Frank and Caroline have been saving year after year, forgoing a lot of self-indulgences just so they can retire comfortably one day. Now all their hard work is about to pay off as their retirement date nears -- so they hope.
"We think we're ready," says Frank, an aerospace worker who earns about $57,000 a year.
The couple doesn't have extravagant retirement plans and believe the more than $500,000 they have invested in mutual funds in RRSPs will be enough to fund their modest plans.
"I'm going to be poking around the house and the yard," Frank says. "We'll probably do some travelling, but nothing big -- maybe one winter vacation a year and one road trip during the summer."
In his early 60s, Frank would like to retire in about six months, but he will work longer if need be.
Caroline, in her mid-50s, plans to work two more years at her job with a local school division, earning about $30,000 annually.
While their financial adviser has assured them they can afford to retire as planned, Frank and Caroline would like a second opinion.
"Our planner is quite thorough, but I want to make sure that I'm going to be ready," he says. "What I really want is that second opinion to find out where we sit financially."
Certified financial planner Karen Diamond examined their retirement plan and says they are on track to retire as planned, earning an income for several decades that will cover 70 per cent of their current expenses.
This is good news, but there are a few potential problems that could foul up their plan.
"Based on simply crunching the numbers, it might appear that Frank and Caroline could achieve their target retirement income with their current savings if all the assumptions regarding lifestyle needs, inflation factors, income sources and projected rates of return unfold as per initial guesstimates over the next 30 years or more," says the Winnipeg adviser with Diamond Retirement Planning. "But reality never unfolds in a straight line, and small differences in any of the factors could skew the outcome significantly."
For example, if inflation and market returns are not as expected -- that inflation is higher and returns are lower -- they will have to reduce spending or face the prospect of running out of money.
Based on a 30 per cent reduction in their current annual spending of about $50,000, indexed at two per cent inflation, they need their investments to average annual returns of 5.5 per cent.
This strategy involves a fair amount of risk for a retired couple, she says.
"I would not feel comfortable about their ability to achieve that rate of return over 30-plus years with a moderately conservative portfolio suitable for a retired couple depending mostly on their personal savings to produce income."
If inflation averages three per cent during retirement, they would have to reduce their spending by $6,000 a year to keep up with costs.
"If the numbers suggest it's tight but doable and their income sources come with lots of variables, I would counsel them to consider a more gradual approach to full retirement," she says.
Neither of them has a defined-benefit pension plan, so they will have to rely heavily on their savings. Their only guaranteed income is old age security and the Canada Pension Plan, which are indexed to inflation, but these pensions only make up roughly half of their total retirement income.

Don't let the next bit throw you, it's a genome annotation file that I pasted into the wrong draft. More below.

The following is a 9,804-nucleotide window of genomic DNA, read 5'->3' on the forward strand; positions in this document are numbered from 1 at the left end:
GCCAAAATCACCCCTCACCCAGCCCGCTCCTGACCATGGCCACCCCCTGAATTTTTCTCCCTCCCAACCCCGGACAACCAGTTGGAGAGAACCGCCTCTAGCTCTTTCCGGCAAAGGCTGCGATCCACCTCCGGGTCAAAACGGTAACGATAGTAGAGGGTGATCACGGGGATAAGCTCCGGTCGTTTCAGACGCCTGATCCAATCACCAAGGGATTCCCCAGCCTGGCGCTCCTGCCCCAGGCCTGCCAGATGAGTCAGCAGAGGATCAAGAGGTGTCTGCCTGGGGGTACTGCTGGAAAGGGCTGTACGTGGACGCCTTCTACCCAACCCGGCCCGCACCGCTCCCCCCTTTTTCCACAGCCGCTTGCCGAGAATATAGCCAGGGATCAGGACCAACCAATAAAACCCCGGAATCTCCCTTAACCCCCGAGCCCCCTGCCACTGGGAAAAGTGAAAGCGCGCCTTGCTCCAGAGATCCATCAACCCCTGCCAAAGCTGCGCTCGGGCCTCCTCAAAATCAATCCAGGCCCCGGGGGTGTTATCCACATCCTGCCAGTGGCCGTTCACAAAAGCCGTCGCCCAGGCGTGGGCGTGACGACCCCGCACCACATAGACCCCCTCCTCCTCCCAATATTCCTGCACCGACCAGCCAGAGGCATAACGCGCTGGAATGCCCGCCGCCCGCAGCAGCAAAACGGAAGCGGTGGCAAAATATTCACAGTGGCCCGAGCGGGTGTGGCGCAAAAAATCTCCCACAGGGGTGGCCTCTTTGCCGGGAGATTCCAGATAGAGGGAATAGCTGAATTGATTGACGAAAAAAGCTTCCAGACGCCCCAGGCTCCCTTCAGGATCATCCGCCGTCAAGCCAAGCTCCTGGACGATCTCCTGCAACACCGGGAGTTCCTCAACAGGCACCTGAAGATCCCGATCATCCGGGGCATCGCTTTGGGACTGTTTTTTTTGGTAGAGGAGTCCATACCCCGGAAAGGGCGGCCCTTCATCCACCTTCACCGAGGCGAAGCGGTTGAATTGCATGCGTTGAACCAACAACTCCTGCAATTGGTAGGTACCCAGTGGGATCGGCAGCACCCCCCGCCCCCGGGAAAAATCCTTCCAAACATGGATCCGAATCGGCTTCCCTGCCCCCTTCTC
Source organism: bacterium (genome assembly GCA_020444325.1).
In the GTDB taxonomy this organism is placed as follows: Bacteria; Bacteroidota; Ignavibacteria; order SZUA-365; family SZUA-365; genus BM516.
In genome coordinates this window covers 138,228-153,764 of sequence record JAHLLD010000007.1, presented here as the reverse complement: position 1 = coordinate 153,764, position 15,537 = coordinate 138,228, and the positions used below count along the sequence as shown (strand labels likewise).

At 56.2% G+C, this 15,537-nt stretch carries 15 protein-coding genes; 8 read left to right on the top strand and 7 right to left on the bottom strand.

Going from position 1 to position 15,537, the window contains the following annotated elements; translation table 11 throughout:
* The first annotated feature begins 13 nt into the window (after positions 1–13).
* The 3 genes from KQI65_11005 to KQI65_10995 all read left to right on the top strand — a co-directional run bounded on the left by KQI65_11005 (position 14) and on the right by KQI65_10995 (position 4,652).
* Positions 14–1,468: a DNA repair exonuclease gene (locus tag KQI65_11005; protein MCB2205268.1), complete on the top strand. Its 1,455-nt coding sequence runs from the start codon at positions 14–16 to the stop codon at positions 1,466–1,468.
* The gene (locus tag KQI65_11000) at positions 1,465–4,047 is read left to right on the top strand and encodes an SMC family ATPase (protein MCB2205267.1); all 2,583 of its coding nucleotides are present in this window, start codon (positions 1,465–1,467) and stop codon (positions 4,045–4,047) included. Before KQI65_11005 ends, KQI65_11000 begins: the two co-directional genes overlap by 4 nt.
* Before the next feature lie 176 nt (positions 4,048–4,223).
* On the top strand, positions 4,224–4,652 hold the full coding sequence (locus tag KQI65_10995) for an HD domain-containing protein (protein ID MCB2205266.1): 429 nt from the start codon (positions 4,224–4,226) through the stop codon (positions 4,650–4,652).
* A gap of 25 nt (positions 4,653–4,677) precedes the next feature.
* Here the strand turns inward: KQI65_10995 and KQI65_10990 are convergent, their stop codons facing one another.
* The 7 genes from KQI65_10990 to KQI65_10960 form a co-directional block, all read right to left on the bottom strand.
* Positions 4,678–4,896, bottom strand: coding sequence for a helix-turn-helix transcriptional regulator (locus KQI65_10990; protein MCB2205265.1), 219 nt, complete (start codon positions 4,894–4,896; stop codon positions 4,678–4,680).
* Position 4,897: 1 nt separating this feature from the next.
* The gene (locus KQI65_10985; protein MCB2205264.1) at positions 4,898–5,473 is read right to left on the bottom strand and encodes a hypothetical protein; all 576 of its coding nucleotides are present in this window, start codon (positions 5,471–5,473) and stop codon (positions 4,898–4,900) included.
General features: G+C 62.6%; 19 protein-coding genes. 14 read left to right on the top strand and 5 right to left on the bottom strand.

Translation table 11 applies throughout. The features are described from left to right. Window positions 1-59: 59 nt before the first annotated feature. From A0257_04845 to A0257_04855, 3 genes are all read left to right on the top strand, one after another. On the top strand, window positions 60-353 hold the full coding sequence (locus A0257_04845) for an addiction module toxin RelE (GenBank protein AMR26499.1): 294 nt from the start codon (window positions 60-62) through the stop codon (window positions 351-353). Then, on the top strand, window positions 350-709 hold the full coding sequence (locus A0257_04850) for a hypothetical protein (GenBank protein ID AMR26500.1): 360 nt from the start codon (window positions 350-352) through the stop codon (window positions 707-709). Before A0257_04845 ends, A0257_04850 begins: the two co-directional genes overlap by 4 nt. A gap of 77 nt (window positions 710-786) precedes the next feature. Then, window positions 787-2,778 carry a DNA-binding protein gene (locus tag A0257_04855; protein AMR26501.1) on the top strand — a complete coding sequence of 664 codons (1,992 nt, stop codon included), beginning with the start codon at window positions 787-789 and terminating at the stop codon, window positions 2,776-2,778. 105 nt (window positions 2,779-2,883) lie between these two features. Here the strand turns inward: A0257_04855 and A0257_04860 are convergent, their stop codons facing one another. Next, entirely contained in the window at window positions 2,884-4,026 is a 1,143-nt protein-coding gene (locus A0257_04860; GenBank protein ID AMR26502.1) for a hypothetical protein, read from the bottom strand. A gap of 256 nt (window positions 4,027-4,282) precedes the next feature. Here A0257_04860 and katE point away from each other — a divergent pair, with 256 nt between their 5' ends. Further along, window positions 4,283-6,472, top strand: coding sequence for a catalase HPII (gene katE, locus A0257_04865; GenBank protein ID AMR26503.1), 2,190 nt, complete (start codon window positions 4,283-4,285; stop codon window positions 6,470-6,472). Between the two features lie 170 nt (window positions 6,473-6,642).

Moreover, Caroline will have to wait until age 66 to receive OAS.
Making matters even dicier is the fact most of their wealth is invested in registered accounts, so all withdrawals to create the other half of their retirement income are fully taxable.
Diamond says creating income from investments in retirement has little in common with receiving a regular paycheque while working. It involves a lot of planning and variability, so the more breathing room they can build into their plan, the more likely it will turn out as intended. As a result, Diamond suggests Frank should consider transitioning into retirement more slowly.
"By that I mean being prepared to work part-time for a few more years to bridge the gap until their government benefits can provide a bigger source of their basic income."
They should also carefully track their spending to ensure their estimated expenses are realistic, because Diamond suspects they have overlooked money for vehicles and home repairs.
With so much of their wealth tied up in registered accounts, any lump-sum withdrawal to cover these costs could be subject to significant taxation.
To avoid this, they should develop a strategy to withdraw cash from their registered accounts tax efficiently, in turn contributing those withdrawals to their TFSAs. Until now, their TFSAs have been largely ignored in their savings plan, but in retirement, these would provide an excellent source of a tax-free income for big-ticket costs.
While retirement is within their grasp, Diamond says it's always best to transition into retirement gently instead of calling it quits.
"Transitioning involves a little bit of part-time work, but it does not have to have negative connotations," she says.
Instead, this strategy would help take some pressure off their savings early in retirement, reducing the risk of over-withdrawing early on while underachieving with investment returns -- a situation with negative long-term implications.
So yes, they can retire as planned, but exercising a little more caution can only help stabilize their future, Diamond says.
That may not involve delaying retirement, but taking a more critical eye to their plan. Asking those 'what if' questions is never a bad idea, she says.
A retirement plan is always a work in progress that needs regular maintenance.
"Frank and Caroline especially need to revisit their plan often in the early years to make sure they are on track and that their plan reflects all the new realities as they have unfolded."